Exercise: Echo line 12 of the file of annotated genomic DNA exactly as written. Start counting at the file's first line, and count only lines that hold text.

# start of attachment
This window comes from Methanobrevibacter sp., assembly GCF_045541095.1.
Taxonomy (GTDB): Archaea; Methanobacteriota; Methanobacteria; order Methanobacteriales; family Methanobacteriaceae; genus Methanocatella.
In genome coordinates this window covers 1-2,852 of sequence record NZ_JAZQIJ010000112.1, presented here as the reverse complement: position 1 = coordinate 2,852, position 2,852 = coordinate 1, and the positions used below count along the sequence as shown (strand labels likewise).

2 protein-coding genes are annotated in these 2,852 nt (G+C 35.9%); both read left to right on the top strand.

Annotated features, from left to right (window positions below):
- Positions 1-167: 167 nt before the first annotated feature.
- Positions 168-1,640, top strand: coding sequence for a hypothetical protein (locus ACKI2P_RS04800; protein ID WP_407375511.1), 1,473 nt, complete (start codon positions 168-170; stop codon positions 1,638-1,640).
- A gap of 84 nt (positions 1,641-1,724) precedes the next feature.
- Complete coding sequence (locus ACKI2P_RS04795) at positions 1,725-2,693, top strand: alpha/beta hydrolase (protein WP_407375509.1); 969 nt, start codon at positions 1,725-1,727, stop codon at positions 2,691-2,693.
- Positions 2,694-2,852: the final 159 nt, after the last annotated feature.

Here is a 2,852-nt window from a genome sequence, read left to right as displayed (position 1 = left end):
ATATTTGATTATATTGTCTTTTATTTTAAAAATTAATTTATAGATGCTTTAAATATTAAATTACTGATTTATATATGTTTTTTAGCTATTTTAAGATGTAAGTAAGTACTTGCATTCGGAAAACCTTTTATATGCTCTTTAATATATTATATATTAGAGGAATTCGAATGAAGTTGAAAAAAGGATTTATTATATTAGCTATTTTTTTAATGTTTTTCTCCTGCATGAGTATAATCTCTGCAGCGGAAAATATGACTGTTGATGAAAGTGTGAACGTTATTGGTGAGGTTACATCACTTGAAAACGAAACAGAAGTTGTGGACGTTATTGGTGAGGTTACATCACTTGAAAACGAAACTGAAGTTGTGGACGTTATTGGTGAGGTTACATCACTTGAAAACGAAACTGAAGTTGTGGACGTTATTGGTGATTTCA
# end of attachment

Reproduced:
ATATTTGATTATATTGTCTTTTATTTTAAAAATTAATTTATAGATGCTTTAAATATTAAATTACTGATTTATATATGTTTTTTAGCTATTTTAAGATGTAAGTAAGTACTTGCATTCGGAAAACCTTTTATATGCTCTTTAATATATTATATATTAGAGGAATTCGAATGAAGTTGAAAAAAGGATTTATTATATTAGCTATTTTTTTAATGTTTTTCTCCTGCATGAGTATAATCTCTGCAGCGGAAAATATGACTGTTGATGAAAGTGTGAACGTTATTGGTGAGGTTACATCACTTGAAAACGAAACAGAAGTTGTGGACGTTATTGGTGAGGTTACATCACTTGAAAACGAAACTGAAGTTGTGGACGTTATTGGTGAGGTTACATCACTTGAAAACGAAACTGAAGTTGTGGACGTTATTGGTGATTTCA